Towards understanding the origin of collectivity in small systems: a study of the interplay between initial-state momentum anisotropy and final-state geometry response

4 Nov 2019, 17:40
20m
Wanda Han Show Theatre & Wanda Reign Wuhan Hotel

Wanda Han Show Theatre & Wanda Reign Wuhan Hotel

Poster Presentation Small systems Poster Session

Speaker

Maowu Nie (Shandong University (SDU))

Description

The origin of long-range collective azimuthal correlations in small-system collisions is an area of intense research in the heavy ion community. To disentangle between collectivity associated with initial-state intrinsic momentum anisotropy and the collectivity arising as a final-state response to the collision geometry, we studied the development of collectivity in 5.02 TeV and 0.2 TeV $p$+Pb collisions with both initial-state and final-state effects included in a transport model AMPT. We find that the initial momentum anisotropy may not be fully isotropized through parton interactions, and the final-state partonic harmonic flow $v_n$ in general are correlated with both the initial momentum anisotropy and the shape of the collision geometry. The initial momentum anisotropy also influences the event by event fluctuation of $v_n$. Therefore the mere evidence of geometry response of the collective flow does not rule out the presence of large contributions from the initial state[1].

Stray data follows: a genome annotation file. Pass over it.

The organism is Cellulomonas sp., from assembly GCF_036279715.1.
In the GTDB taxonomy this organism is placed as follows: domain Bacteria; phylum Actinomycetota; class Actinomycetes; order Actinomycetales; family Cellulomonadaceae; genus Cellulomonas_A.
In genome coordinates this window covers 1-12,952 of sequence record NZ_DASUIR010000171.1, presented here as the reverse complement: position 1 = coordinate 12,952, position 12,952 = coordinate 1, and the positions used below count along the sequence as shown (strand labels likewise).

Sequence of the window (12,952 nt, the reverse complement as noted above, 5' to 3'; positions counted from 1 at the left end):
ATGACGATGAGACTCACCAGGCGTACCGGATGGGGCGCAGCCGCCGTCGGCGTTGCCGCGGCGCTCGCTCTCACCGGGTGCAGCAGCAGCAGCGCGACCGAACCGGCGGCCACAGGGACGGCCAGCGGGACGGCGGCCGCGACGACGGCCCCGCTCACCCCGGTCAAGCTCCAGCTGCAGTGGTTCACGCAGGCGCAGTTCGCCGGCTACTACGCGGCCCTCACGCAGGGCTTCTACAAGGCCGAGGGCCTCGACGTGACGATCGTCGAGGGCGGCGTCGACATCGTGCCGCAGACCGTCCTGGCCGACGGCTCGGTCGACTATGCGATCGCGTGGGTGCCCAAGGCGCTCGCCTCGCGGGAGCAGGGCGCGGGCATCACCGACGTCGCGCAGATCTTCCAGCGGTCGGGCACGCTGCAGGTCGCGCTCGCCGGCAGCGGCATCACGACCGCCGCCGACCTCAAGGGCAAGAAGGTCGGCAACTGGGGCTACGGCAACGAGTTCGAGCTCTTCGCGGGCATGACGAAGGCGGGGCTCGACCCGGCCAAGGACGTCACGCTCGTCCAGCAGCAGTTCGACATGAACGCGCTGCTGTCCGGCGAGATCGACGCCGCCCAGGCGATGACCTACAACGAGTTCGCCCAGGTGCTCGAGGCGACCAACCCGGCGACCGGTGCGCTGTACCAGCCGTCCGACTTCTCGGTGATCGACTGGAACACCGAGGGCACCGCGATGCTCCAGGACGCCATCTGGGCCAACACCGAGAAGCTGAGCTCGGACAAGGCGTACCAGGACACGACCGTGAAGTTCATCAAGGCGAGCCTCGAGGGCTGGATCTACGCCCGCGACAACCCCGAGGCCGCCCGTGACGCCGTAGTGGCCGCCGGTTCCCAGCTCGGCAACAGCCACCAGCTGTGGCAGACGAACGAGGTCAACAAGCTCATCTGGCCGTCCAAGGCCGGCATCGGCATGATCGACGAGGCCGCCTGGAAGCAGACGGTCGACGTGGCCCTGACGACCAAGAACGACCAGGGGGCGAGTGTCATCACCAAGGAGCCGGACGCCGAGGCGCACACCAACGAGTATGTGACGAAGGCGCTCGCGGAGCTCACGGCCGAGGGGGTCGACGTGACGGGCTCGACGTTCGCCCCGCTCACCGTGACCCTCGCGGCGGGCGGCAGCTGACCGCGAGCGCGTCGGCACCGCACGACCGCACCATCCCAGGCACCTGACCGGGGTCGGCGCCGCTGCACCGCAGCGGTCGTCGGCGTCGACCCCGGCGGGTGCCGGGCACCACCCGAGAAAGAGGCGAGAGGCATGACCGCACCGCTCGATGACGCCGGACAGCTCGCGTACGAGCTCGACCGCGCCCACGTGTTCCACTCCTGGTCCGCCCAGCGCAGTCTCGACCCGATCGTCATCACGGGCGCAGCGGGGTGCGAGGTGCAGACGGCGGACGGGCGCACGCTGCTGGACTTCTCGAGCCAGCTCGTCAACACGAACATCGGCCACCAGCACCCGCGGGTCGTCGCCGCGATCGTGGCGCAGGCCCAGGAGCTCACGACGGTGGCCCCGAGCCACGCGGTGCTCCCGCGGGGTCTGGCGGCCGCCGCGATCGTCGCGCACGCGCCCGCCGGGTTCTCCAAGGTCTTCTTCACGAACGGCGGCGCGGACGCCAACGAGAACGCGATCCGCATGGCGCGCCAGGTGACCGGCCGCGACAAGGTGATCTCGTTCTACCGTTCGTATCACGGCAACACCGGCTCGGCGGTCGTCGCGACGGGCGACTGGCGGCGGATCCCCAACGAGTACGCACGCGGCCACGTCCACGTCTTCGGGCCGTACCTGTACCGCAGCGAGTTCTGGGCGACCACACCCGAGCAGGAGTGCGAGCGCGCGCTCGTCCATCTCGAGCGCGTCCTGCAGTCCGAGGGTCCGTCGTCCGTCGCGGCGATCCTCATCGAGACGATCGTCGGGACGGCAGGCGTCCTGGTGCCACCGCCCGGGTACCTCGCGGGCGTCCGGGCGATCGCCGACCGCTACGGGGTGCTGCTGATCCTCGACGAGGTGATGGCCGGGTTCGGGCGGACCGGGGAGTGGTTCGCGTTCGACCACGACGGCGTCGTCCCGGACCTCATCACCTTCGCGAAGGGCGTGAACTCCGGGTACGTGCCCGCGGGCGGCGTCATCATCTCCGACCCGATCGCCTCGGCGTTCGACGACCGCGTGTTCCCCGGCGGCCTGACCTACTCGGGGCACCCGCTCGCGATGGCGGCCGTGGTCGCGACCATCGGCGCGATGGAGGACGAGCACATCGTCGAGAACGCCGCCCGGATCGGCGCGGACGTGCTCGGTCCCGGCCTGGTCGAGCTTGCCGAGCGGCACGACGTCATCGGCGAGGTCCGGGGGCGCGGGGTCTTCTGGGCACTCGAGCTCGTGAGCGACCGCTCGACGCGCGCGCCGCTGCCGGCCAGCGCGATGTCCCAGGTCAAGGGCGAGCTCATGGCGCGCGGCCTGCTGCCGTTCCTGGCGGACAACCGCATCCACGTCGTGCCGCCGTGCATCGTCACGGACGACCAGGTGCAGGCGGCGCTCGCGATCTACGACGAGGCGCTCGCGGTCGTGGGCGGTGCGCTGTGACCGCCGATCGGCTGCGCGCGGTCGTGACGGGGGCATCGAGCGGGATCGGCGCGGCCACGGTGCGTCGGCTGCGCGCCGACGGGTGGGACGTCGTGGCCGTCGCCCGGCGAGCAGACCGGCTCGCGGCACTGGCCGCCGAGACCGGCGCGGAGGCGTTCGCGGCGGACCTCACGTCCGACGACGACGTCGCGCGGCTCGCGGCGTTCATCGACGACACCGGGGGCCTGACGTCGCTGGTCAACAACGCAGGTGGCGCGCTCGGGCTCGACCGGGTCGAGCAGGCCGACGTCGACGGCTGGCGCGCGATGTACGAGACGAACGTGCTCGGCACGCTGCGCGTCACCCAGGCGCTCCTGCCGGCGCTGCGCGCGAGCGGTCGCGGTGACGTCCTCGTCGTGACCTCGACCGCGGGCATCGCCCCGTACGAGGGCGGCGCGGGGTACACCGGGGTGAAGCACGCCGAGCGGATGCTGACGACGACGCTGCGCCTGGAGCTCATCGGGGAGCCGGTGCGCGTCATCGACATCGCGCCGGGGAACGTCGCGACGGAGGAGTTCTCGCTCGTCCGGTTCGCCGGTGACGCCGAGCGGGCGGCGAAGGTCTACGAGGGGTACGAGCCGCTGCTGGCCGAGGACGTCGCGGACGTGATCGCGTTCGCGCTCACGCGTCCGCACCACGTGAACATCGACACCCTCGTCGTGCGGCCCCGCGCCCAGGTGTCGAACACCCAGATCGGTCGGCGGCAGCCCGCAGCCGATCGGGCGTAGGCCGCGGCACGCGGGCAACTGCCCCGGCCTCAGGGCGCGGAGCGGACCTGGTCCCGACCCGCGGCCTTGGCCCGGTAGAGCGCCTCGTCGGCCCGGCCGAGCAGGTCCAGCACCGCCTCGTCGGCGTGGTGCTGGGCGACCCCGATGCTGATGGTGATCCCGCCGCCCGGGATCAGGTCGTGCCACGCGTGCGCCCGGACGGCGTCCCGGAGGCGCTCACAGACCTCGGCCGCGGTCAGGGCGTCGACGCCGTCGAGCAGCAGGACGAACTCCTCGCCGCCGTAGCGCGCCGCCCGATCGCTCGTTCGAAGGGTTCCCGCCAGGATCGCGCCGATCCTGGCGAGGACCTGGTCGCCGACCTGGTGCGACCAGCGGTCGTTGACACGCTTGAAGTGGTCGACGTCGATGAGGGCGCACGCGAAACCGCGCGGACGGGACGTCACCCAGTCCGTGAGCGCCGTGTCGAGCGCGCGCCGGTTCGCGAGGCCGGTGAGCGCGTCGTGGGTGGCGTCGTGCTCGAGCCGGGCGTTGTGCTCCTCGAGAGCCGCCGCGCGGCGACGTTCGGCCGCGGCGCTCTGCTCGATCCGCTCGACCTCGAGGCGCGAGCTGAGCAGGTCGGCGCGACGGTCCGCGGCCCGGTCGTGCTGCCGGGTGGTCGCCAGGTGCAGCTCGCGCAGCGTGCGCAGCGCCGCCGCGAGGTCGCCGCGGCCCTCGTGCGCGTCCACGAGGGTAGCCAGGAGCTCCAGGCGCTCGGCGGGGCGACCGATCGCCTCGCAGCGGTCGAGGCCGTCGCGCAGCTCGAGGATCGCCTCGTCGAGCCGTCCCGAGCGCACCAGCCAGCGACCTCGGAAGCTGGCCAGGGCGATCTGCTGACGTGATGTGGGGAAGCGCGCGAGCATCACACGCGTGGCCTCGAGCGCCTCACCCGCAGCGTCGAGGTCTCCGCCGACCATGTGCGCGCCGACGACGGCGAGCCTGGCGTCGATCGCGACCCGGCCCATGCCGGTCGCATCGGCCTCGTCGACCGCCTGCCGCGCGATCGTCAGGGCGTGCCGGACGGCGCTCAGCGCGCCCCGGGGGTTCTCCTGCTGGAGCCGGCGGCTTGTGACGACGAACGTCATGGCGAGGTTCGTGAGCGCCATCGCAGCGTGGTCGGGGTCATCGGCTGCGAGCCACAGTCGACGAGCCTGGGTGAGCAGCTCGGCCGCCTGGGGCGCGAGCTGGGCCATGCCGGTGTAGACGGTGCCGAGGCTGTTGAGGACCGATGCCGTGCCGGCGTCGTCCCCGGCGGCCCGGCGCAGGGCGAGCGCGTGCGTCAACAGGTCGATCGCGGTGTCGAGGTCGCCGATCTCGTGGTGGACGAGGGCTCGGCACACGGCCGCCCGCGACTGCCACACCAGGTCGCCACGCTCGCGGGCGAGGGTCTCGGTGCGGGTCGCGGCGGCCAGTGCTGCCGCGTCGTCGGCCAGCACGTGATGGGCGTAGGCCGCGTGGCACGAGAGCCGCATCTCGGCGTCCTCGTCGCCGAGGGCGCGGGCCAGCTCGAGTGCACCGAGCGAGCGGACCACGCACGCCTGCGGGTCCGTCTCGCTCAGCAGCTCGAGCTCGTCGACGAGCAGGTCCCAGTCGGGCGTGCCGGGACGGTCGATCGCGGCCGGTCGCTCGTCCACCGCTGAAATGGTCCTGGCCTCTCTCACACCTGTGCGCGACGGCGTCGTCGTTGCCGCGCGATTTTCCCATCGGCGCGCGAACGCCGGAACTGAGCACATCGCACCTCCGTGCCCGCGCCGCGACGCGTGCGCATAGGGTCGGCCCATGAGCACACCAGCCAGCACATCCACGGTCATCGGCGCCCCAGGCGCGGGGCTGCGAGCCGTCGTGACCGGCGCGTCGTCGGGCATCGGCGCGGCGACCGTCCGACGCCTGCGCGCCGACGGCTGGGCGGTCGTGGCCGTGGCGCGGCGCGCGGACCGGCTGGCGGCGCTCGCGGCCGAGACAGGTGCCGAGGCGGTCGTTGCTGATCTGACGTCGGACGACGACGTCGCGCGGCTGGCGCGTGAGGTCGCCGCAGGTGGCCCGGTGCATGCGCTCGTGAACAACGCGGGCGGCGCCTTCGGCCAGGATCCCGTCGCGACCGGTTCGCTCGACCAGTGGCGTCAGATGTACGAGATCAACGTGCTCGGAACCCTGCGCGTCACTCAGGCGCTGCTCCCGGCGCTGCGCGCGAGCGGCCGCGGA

We also compared the results between 5.02 TeV and 0.2 TeV[2], which have the same Glauber geometry but different parton densities (each nucleon produces three times more particles at 5.02 TeV than 0.2 TeV). We found that results are NOT the same for the same $N_{part}$ nor for the same $N_{ch}$, suggesting a non-trivial influence of different particle production at the two energies. We discuss the prospect of disentangling the non-equilibrium transport or near-equilibrium hydrodynamics in future small system run ($p$+A and O+O) at RHIC and the LHC.

[1] M. Nie, L. Yi, J. Jia and G. Ma, arXiv:1906.01422.
[2] M. Nie, L. Yi, J. Jia and G. Ma, in preparation.

Primary author

Maowu Nie (Shandong University (SDU))

Co-authors

Li Yi (ShanDong University) Prof. Guo-Liang Ma (Fudan University) Jiangyong Jia (Stony brook Universty (US))

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